Two posts in a row linking to the same site. I can’t help myself, they’re posting good stuff! The latest post from Mothers Against Pornography Addiction is a report on a book by John Harmer, The Sex Industrial Complex. Here’s what they say:
Can pornography actually damage the teenage brain?
That’s one of the assertions lawyer and former California legislator and Lt. Governor under Governor Ronald Reagan, the Hon. John L. Harmer makes in his latest book, The Sex Industrial Complex. Exploring MRI research gathered by Dr. Judith Reisman, president of Arizona’s Institute for Media Education, the book claims that exposing a young person’s developing brain to pornography rewires neural connections to create a lasting addiction to pleasure-inducing brain chemicals Reisman refers to as Erotoxins. “Pornography creates a chemical addiction in the same way cigarettes and alcohol do,” said Harmer.
In his book, Harmer cites sources from the National Institute on Drug Abuse and the British National Addiction Centre to describe how dopamine, a key drug released by the brain during arousal, has the same effect as cocaine or speed and can create the same addictions in the brain.
For children and teens, Harmer feels that the addiction could be even stronger and more damaging. The amygdala, the part of the brain that controls fear and other â€œgutâ€ reactions, develops at a much younger age than the more cognitive frontal lobe, and cites information from the National Institute of Health that says the amygdala is used more often to process images even into the teenage years. Because of this, Harmer said, when teenagers look at porn the images are not only linked in the brain to feelings of lust, but to other â€œgutâ€ responses that the teen might be feeling such as anxiety or shame.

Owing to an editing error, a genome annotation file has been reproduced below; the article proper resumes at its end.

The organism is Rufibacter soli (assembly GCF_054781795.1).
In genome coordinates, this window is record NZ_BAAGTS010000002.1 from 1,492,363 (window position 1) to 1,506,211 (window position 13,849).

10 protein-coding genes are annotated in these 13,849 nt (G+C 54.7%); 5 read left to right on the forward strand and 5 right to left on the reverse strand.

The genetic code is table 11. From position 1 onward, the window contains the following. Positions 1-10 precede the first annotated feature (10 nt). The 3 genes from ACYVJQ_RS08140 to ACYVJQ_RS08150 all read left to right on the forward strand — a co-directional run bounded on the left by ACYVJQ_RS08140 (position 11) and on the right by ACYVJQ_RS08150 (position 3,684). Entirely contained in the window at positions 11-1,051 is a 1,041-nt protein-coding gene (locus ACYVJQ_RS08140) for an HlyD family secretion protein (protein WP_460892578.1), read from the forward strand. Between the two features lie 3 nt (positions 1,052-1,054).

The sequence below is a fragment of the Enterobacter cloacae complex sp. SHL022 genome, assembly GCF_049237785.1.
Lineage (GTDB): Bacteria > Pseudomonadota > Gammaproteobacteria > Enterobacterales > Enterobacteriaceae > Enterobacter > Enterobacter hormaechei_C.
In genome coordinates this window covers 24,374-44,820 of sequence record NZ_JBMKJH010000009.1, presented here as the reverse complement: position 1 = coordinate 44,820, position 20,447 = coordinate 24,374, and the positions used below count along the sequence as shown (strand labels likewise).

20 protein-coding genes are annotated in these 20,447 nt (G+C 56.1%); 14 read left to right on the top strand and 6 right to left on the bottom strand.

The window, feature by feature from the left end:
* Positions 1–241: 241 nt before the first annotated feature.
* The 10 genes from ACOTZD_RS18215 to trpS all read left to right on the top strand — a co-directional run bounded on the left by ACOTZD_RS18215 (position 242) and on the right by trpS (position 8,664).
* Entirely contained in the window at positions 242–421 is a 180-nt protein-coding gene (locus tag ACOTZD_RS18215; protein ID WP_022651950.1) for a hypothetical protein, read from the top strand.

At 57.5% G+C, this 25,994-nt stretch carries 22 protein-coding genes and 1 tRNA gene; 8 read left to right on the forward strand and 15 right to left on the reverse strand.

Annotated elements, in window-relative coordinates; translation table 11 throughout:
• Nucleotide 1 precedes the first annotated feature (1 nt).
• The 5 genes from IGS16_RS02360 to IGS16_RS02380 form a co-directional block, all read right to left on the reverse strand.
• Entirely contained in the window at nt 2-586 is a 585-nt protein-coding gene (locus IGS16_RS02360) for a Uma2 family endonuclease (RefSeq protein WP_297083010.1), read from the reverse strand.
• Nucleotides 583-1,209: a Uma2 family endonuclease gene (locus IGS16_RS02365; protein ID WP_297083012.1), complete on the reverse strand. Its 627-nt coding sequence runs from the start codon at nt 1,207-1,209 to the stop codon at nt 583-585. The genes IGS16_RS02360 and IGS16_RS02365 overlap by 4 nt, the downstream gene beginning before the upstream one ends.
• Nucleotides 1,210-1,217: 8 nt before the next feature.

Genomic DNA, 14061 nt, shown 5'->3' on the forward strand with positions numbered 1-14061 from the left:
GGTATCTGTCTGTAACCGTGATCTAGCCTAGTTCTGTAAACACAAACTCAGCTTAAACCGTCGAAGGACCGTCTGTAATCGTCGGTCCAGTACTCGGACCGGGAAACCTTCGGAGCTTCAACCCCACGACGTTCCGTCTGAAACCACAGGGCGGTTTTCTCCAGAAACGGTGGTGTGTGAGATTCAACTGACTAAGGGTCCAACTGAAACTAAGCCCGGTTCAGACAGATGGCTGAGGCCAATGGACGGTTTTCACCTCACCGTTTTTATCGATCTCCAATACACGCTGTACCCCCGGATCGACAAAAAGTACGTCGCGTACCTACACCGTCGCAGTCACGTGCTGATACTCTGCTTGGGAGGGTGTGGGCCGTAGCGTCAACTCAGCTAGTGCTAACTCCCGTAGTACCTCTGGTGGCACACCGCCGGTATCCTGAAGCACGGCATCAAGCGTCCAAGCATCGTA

As an addiction forms, lust becomes permanently linked with the more negative emotions. “Studies have shown that the human brain is the last body organ to mature,” he said. “The teenage brain is at risk because it’s a long way from being fully developed.”
I want to learn more about this. What Harmer is saying certainly makes sense. We talk in the men’s sex addiction workshops that I coordinate for Faithful and True Ministries about the phenomena of imprinting. When he have strong sexual/pleasurable experiences at a young age that help us medicate painful feelings, they become imprinted on our brain. We learn that this is a good solution to the bad feelings that we’re trying to escape, and thus sexual behavior begins to emerge as a coping mechanism.